a brief introduction to nynorsk
a few weeks ago, right around midnight, while i was checking to see if the bonus christmas lessons had been added to the german course, i was given the option to purchase "a brief introduction to nynorsk" (the icon being a green circle with a purple flag) in the lingot store (while still in the german course section, oddly).
i was excited to see this, since my grandmother's family hales from sogn og fjordane, which is apparently one of the only regions in norway where nynorsk is the official language. i am taking the bokmål course on duolingo as well (as it is the only norwegian offered), so i switched over to see if it was offered there as well. it was not. when i returned to the german lingot store it had disappeared.
i am hoping that someone can offer me more information regarding this puzzling occurrence, so that i don't have to go on wondering if i'm simply going crazy and/or spending too much time on duolingo.
i have my fingers crossed (thumbs pressed) in the hope that it will be offered eventually in the bokmål course.
that's not wholly true. well, nynorsk is quite comprehensible for bokmål speakers indeed. but nynorsk IS another language because it's of old norse descent, it's a west scandinavian language, more closely related to faroese and icelandic than east scandinavian languages, and bokmål is a form of danish, an east scandinavian language, its ancestor isn't old norse but old danish
I have been learning Bokmål all the time, but I finally decided to switch to Nynorsk for several reasons:
1.- It helps understanding Icelandic and Old Norse: almost same genders (obligatory femenine), more similar words and spelling.
2.- It feels more like a "people's" language, the written style is the same as the oral language, so it avoids difficult sentences and constructions, even in legal and scientific texts. It also has less Low German and Danish influence, which helps making differences between German and Norwegian in my case.
3.- Obscure and weird dialects suddenly become more understandable.
4.- I still can understand and write bokmål, so I see no major differences.
I've been thinking about making a post only with Nynorsk resources to promote this standard version and to help people finding different websites, dictionaries to learn or just to have an idea about what the differences are etc.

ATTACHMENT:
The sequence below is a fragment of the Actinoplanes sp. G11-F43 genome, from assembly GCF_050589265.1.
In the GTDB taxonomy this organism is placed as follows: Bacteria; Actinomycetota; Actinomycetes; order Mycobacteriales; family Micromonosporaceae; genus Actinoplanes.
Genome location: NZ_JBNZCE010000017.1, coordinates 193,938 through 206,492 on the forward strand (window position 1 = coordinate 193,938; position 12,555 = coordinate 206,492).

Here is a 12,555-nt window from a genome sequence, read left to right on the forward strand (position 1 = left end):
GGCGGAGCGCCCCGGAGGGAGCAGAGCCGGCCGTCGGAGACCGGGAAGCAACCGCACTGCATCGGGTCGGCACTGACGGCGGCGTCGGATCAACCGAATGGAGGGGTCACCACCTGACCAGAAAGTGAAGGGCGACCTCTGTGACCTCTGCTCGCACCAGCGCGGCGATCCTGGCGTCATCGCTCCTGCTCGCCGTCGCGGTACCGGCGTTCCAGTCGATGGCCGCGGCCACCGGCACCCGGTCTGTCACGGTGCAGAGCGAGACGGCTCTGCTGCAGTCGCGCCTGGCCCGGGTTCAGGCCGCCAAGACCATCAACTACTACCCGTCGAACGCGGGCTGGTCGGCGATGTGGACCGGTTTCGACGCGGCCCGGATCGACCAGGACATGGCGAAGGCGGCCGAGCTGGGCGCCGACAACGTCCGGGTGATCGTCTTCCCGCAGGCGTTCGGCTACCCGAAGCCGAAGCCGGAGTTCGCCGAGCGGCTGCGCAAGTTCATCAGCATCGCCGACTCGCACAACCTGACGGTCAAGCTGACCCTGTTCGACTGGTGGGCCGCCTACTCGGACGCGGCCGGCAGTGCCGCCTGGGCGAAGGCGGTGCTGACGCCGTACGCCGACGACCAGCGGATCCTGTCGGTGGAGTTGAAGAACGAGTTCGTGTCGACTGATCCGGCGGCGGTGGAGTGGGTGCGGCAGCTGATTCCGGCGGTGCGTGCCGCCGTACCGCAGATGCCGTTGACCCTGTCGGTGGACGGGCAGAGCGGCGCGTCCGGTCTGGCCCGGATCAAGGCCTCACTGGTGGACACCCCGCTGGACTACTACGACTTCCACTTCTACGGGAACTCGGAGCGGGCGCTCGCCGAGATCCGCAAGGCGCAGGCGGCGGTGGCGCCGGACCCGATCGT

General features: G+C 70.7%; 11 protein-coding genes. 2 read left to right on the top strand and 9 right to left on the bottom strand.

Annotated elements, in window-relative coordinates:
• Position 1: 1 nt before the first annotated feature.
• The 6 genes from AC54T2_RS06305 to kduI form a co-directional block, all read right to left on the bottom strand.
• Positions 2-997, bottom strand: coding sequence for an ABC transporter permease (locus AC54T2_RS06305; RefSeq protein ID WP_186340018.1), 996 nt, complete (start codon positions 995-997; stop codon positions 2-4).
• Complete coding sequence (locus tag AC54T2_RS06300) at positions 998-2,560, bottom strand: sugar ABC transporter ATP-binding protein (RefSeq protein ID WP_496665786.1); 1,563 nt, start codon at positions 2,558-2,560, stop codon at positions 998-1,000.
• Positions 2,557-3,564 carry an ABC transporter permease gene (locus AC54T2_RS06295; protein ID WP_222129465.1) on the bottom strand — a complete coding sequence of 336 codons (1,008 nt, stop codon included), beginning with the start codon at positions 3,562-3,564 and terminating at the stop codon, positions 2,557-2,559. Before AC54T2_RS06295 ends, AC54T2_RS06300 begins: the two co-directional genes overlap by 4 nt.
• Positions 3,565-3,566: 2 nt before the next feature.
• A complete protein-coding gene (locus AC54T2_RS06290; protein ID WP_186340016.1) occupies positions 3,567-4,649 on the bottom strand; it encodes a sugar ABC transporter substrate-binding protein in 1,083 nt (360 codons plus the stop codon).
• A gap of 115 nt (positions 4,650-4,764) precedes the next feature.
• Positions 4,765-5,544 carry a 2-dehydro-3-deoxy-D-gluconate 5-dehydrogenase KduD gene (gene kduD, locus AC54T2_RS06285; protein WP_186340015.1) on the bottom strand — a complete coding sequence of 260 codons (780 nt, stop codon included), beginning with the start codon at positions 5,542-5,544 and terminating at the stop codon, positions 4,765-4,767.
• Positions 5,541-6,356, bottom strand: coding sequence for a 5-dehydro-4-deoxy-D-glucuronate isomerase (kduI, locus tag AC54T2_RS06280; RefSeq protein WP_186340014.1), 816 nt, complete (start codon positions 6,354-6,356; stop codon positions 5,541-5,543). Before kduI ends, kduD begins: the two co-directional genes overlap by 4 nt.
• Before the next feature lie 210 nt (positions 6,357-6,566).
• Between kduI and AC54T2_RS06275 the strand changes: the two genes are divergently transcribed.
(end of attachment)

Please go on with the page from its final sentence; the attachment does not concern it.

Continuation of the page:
Nynorsk is found in every part of the country, but bokmål is by far the most popular written standard. Honestly I think it makes more sense to learn bokmål especially as a foreigner as bokmål is very, very similar to written Danish. That makes it a lot more simple to travel within the Scandinavian countries. When it comes to Swedish most Swedes are unfamiliar with nynorsk so even there you'll get further with bokmål. This is to me the main reason why I prefer bokmål a lot myself, it unites Scandinavia :)
Here's a list of the percentage of people primarily writing in nynorsk for every region: Vestlandet (40,5 %) Sørlandet (4,0 %) Østlandet (2,2 %) Trøndelag (0,08 %) Nord-Norge (0,02 %) Every year we see a negative trend. It might seem like bokmål will take over completely in the end.
Swedish is a lot more similar to Nynorsk than Bokmål, though (the same with Western dialects).
As for the negative trend: Nynorsk and its users are subjects to daily discrimination, so it's actually not very surprising that its numbers are decreasing. I'm one among approximately 650 000 daily users that experience discrimination practically every day (not to play the victim, as there for sure are worse things in the world).
Nynorsk is explicitly made forbidden by the largest newspapers in the country, and virtually only the state-owned media channel uses it. As a result, you don't see too much Nynorsk in the larger media channels – and what you see is mostly negative meanings by people who don't use it.
So as a Nynorsk user who experiences this every day, I find it kind of insulting when you say Bokmål unites Scandinavia, because pretty much every Bokmål user I know of are doing the opposite within their own country.
There are quite a few Nynorsk words that are also allowed in Bokmål. A good place to check is http://ordbok.uib.no, with the official Språkråd. For instance, å bu is allowed in bokmål, instead of å bo. Another example would be vatn, instead of vann, which is the same as Old Norse. I'm trying to write radical bokmål at this point, and learn more Nynorsk, as it will help me remember Icelandic more. As an example...red...bokmål...rød..., but nynorsk, raud...and in Icelandic, rauður.